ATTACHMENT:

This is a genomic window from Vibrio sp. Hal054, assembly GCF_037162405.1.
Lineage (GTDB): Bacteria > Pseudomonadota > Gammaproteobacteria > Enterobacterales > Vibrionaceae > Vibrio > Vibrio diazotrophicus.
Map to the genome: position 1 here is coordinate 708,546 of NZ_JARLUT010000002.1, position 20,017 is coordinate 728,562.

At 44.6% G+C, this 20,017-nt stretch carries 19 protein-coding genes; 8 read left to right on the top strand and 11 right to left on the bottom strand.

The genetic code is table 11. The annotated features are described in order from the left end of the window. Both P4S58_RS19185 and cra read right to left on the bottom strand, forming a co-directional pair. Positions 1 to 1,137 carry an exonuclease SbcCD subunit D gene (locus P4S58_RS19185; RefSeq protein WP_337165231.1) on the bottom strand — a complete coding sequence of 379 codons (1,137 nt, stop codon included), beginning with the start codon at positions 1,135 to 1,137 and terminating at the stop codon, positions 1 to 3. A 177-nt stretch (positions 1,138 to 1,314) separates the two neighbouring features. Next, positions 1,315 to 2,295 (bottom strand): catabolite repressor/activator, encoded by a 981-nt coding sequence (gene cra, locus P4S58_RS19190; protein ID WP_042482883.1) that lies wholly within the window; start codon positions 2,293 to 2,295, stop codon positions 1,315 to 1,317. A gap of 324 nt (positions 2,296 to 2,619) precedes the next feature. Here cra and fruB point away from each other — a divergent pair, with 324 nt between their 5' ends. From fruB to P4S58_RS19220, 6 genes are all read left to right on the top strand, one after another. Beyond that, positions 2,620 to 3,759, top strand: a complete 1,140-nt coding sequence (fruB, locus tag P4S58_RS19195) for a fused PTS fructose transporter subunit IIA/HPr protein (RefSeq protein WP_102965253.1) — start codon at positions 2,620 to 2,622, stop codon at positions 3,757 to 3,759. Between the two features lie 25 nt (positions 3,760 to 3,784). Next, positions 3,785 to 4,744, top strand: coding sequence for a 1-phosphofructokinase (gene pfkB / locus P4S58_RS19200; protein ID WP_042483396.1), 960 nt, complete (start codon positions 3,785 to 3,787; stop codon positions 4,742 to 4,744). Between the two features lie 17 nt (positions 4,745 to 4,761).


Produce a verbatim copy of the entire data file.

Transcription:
This is a genomic window from Vibrio sp. Hal054, assembly GCF_037162405.1.
Lineage (GTDB): Bacteria > Pseudomonadota > Gammaproteobacteria > Enterobacterales > Vibrionaceae > Vibrio > Vibrio diazotrophicus.
Map to the genome: position 1 here is coordinate 708,546 of NZ_JARLUT010000002.1, position 20,017 is coordinate 728,562.

At 44.6% G+C, this 20,017-nt stretch carries 19 protein-coding genes; 8 read left to right on the top strand and 11 right to left on the bottom strand.

The genetic code is table 11. The annotated features are described in order from the left end of the window. Both P4S58_RS19185 and cra read right to left on the bottom strand, forming a co-directional pair. Positions 1 to 1,137 carry an exonuclease SbcCD subunit D gene (locus P4S58_RS19185; RefSeq protein WP_337165231.1) on the bottom strand — a complete coding sequence of 379 codons (1,137 nt, stop codon included), beginning with the start codon at positions 1,135 to 1,137 and terminating at the stop codon, positions 1 to 3. A 177-nt stretch (positions 1,138 to 1,314) separates the two neighbouring features. Next, positions 1,315 to 2,295 (bottom strand): catabolite repressor/activator, encoded by a 981-nt coding sequence (gene cra, locus P4S58_RS19190; protein ID WP_042482883.1) that lies wholly within the window; start codon positions 2,293 to 2,295, stop codon positions 1,315 to 1,317. A gap of 324 nt (positions 2,296 to 2,619) precedes the next feature. Here cra and fruB point away from each other — a divergent pair, with 324 nt between their 5' ends. From fruB to P4S58_RS19220, 6 genes are all read left to right on the top strand, one after another. Beyond that, positions 2,620 to 3,759, top strand: a complete 1,140-nt coding sequence (fruB, locus tag P4S58_RS19195) for a fused PTS fructose transporter subunit IIA/HPr protein (RefSeq protein WP_102965253.1) — start codon at positions 2,620 to 2,622, stop codon at positions 3,757 to 3,759. Between the two features lie 25 nt (positions 3,760 to 3,784). Next, positions 3,785 to 4,744, top strand: coding sequence for a 1-phosphofructokinase (gene pfkB / locus P4S58_RS19200; protein ID WP_042483396.1), 960 nt, complete (start codon positions 3,785 to 3,787; stop codon positions 4,742 to 4,744). Between the two features lie 17 nt (positions 4,745 to 4,761).